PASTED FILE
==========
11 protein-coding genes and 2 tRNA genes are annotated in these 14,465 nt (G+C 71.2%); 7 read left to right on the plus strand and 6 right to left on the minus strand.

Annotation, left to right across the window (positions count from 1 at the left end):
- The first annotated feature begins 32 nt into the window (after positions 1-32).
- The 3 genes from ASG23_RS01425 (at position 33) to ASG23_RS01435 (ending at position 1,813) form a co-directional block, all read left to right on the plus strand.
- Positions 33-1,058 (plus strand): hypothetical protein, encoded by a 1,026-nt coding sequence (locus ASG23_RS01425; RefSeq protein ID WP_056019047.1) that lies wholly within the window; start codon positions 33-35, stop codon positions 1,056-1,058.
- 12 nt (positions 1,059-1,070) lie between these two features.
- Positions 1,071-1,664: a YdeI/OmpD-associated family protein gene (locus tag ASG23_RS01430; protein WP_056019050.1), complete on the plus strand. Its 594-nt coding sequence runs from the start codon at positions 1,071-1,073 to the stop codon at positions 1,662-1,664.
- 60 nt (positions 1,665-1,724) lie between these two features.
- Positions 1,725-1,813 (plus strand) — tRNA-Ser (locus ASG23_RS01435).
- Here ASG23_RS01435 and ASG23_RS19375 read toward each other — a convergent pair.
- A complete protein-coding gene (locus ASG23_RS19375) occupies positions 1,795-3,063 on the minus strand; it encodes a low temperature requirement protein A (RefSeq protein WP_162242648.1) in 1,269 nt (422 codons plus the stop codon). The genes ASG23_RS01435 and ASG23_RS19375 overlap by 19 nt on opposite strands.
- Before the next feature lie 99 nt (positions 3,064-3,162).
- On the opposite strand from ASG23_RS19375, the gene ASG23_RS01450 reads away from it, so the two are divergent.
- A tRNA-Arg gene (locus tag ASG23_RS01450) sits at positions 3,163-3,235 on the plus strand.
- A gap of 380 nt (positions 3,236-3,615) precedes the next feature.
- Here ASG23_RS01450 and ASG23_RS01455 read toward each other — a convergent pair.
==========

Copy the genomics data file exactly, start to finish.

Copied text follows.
11 protein-coding genes and 2 tRNA genes are annotated in these 14,465 nt (G+C 71.2%); 7 read left to right on the plus strand and 6 right to left on the minus strand.

Annotation, left to right across the window (positions count from 1 at the left end):
- The first annotated feature begins 32 nt into the window (after positions 1-32).
- The 3 genes from ASG23_RS01425 (at position 33) to ASG23_RS01435 (ending at position 1,813) form a co-directional block, all read left to right on the plus strand.
- Positions 33-1,058 (plus strand): hypothetical protein, encoded by a 1,026-nt coding sequence (locus ASG23_RS01425; RefSeq protein ID WP_056019047.1) that lies wholly within the window; start codon positions 33-35, stop codon positions 1,056-1,058.
- 12 nt (positions 1,059-1,070) lie between these two features.
- Positions 1,071-1,664: a YdeI/OmpD-associated family protein gene (locus tag ASG23_RS01430; protein WP_056019050.1), complete on the plus strand. Its 594-nt coding sequence runs from the start codon at positions 1,071-1,073 to the stop codon at positions 1,662-1,664.
- 60 nt (positions 1,665-1,724) lie between these two features.
- Positions 1,725-1,813 (plus strand) — tRNA-Ser (locus ASG23_RS01435).
- Here ASG23_RS01435 and ASG23_RS19375 read toward each other — a convergent pair.
- A complete protein-coding gene (locus ASG23_RS19375) occupies positions 1,795-3,063 on the minus strand; it encodes a low temperature requirement protein A (RefSeq protein WP_162242648.1) in 1,269 nt (422 codons plus the stop codon). The genes ASG23_RS01435 and ASG23_RS19375 overlap by 19 nt on opposite strands.
- Before the next feature lie 99 nt (positions 3,064-3,162).
- On the opposite strand from ASG23_RS19375, the gene ASG23_RS01450 reads away from it, so the two are divergent.
- A tRNA-Arg gene (locus tag ASG23_RS01450) sits at positions 3,163-3,235 on the plus strand.
- A gap of 380 nt (positions 3,236-3,615) precedes the next feature.
- Here ASG23_RS01450 and ASG23_RS01455 read toward each other — a convergent pair.